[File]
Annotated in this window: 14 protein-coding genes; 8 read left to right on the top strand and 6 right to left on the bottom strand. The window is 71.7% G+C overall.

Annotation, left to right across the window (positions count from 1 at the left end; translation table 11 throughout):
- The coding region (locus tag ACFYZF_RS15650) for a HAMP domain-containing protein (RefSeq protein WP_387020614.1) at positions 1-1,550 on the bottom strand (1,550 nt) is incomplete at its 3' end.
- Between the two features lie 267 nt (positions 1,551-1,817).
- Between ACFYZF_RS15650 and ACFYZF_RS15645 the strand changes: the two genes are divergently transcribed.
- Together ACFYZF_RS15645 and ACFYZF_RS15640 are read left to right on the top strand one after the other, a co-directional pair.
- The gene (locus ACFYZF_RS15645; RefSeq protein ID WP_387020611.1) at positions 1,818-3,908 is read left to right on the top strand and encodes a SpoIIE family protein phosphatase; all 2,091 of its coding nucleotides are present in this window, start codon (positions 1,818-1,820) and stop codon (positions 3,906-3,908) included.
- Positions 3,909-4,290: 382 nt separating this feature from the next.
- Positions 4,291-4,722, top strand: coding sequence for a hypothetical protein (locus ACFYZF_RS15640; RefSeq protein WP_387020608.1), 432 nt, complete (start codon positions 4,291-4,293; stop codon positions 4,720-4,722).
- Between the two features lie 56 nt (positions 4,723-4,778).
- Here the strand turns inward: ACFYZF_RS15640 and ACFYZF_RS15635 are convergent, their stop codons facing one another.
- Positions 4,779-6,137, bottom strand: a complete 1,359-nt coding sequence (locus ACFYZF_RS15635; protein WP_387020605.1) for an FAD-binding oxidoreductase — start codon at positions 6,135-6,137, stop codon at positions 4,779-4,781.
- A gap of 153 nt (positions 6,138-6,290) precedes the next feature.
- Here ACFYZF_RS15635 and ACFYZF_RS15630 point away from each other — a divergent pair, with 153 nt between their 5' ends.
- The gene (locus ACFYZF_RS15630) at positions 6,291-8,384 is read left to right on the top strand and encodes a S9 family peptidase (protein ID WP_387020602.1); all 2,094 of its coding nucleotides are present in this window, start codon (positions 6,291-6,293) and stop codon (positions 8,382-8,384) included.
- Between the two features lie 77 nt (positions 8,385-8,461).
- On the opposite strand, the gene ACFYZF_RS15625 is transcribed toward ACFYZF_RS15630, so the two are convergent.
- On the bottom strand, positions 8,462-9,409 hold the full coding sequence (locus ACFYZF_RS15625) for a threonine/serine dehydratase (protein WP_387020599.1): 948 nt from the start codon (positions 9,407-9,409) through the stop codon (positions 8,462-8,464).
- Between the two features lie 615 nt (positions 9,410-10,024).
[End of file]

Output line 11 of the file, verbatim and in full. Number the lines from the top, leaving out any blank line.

- Here the strand turns inward: ACFYZF_RS15640 and ACFYZF_RS15635 are convergent, their stop codons facing one another.